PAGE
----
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3. "Blood on Your Hands": White Southerners' Criticism of Eleanor Roosevelt during World War II

Pamela Tyler

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pp. 96-115

The Southern catalog of her offenses ran long. Critics said that she "volunteered to intermeddle with things which concern her notto libel and vilify ... to foment ... unappeasable hatred ... to sow the seeds of strife and violence." She engaged in "false coloring of southern society" and "miserable misrepresentation," ...

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4. "City Mothers": Dorothy Tilly, Georgia Methodist Women, and Black Civil Rights

Andrew M. Manis

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pp. 116-143

Sometime in the 1950s, an editor of a large southern newspaper advised a group of college students, "If you do not know what social action to take, watch the Methodist women, and where they lead, follow."1 Similar instructions were issued in 1982 when John Patrick McDowell pointed historians toward Methodist women if they wanted to see evidence of the Social Gospel in the American South.2 ...

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5. Louisiana: The Civil Rights Struggle, 1940–1954

Adam Fairclough

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pp. 144-169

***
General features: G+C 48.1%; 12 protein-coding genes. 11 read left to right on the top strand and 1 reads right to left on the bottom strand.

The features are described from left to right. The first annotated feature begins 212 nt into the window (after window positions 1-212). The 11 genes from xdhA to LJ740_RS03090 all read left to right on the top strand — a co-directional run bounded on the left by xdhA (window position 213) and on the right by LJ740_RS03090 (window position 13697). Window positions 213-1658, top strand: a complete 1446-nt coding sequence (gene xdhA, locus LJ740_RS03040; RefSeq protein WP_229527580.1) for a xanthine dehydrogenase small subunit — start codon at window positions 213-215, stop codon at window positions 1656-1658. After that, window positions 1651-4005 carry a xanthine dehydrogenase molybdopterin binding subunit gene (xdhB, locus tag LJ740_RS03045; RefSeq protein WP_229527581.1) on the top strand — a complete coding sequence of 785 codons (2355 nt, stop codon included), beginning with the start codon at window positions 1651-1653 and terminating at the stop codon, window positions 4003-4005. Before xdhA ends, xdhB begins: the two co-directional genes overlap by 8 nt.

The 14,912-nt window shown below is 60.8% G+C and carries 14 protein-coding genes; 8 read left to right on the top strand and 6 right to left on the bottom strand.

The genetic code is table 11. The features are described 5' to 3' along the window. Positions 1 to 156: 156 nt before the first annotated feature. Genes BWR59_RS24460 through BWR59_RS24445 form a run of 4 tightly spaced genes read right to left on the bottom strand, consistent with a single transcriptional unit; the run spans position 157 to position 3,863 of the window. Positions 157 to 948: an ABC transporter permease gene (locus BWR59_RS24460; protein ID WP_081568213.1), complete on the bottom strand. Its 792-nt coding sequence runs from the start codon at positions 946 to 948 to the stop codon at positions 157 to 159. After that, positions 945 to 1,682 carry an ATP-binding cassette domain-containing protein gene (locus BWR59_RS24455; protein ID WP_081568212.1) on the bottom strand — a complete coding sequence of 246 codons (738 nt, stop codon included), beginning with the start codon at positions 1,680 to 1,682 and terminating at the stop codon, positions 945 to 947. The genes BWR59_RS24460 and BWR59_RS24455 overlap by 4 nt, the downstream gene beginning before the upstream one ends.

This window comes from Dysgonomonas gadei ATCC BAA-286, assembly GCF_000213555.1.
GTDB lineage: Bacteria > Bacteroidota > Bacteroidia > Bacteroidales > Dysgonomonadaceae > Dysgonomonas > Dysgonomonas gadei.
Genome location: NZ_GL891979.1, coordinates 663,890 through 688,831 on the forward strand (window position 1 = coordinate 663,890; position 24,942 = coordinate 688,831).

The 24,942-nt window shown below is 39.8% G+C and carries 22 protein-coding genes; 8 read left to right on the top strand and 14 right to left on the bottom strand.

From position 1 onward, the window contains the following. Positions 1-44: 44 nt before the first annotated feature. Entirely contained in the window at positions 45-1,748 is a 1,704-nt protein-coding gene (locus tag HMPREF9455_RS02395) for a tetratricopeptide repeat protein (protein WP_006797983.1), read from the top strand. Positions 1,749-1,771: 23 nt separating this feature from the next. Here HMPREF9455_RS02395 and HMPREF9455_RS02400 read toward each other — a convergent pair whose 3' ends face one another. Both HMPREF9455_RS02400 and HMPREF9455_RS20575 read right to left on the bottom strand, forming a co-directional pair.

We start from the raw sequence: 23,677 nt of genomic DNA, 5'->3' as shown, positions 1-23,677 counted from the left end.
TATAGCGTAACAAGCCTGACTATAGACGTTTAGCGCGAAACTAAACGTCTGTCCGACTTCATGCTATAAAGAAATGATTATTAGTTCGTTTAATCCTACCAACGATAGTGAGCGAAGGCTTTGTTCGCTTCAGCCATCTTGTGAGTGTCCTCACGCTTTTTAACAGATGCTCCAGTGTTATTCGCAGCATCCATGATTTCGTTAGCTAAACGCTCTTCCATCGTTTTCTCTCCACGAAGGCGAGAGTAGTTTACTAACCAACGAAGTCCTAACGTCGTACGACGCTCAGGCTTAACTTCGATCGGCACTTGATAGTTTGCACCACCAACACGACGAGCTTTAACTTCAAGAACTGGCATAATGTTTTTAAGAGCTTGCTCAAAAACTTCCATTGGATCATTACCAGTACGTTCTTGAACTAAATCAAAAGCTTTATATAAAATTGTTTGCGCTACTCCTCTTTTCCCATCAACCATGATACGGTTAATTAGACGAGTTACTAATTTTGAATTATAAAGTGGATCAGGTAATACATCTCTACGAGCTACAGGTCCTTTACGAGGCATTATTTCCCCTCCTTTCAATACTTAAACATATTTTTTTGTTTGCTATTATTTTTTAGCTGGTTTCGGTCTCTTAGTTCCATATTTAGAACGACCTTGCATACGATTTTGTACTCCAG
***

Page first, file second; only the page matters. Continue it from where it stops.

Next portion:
Its origins as a French and Spanish colony and the particular character of New Orleans—in 1940 the South's largest port and biggest city—gave Louisiana a unique cultural profile. Its large Catholic element and its diverse population of Creoles, Cajuns, and more recent immigrants sharply distinguished the Pelican State from other southern states. ...

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6. Communism, Anti-Communism, and Massive Resistance: The Civil Rights Congress in Southern Perspective

Sarah Hart Brown

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pp. 170-197

The return of black soldiers who had "laid old Hitler low" clearly brought new spirit and energy to the fight against Jim Crow; confidence after the victory even encouraged some liberal white southerners to envision a coming revolution in race relations. But as the country's wartime rapprochement with the Soviet Union cooled and the Iron Curtain descended, ...

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7. E. D. Nixon and the White Supremacists: Civil Rights in Montgomery